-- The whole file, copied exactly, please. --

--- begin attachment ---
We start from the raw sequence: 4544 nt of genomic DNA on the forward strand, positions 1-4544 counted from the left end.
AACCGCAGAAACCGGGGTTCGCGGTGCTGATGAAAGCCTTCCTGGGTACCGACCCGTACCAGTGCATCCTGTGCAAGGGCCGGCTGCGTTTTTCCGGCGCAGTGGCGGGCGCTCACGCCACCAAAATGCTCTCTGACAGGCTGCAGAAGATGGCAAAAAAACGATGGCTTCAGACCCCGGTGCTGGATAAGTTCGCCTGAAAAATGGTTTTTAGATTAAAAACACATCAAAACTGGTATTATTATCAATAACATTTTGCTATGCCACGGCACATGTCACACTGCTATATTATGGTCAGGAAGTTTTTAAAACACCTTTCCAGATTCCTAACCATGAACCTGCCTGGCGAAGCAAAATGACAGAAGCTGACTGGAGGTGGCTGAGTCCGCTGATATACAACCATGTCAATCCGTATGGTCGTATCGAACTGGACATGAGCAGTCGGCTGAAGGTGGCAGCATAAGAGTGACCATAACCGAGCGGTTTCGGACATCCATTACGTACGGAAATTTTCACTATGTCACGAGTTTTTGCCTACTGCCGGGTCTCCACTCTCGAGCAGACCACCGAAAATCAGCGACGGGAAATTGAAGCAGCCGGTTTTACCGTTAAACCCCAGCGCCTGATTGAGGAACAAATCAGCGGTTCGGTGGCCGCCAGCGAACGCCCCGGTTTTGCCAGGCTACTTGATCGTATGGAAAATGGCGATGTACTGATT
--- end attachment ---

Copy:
We start from the raw sequence: 4544 nt of genomic DNA on the forward strand, positions 1-4544 counted from the left end.
AACCGCAGAAACCGGGGTTCGCGGTGCTGATGAAAGCCTTCCTGGGTACCGACCCGTACCAGTGCATCCTGTGCAAGGGCCGGCTGCGTTTTTCCGGCGCAGTGGCGGGCGCTCACGCCACCAAAATGCTCTCTGACAGGCTGCAGAAGATGGCAAAAAAACGATGGCTTCAGACCCCGGTGCTGGATAAGTTCGCCTGAAAAATGGTTTTTAGATTAAAAACACATCAAAACTGGTATTATTATCAATAACATTTTGCTATGCCACGGCACATGTCACACTGCTATATTATGGTCAGGAAGTTTTTAAAACACCTTTCCAGATTCCTAACCATGAACCTGCCTGGCGAAGCAAAATGACAGAAGCTGACTGGAGGTGGCTGAGTCCGCTGATATACAACCATGTCAATCCGTATGGTCGTATCGAACTGGACATGAGCAGTCGGCTGAAGGTGGCAGCATAAGAGTGACCATAACCGAGCGGTTTCGGACATCCATTACGTACGGAAATTTTCACTATGTCACGAGTTTTTGCCTACTGCCGGGTCTCCACTCTCGAGCAGACCACCGAAAATCAGCGACGGGAAATTGAAGCAGCCGGTTTTACCGTTAAACCCCAGCGCCTGATTGAGGAACAAATCAGCGGTTCGGTGGCCGCCAGCGAACGCCCCGGTTTTGCCAGGCTACTTGATCGTATGGAAAATGGCGATGTACTGATT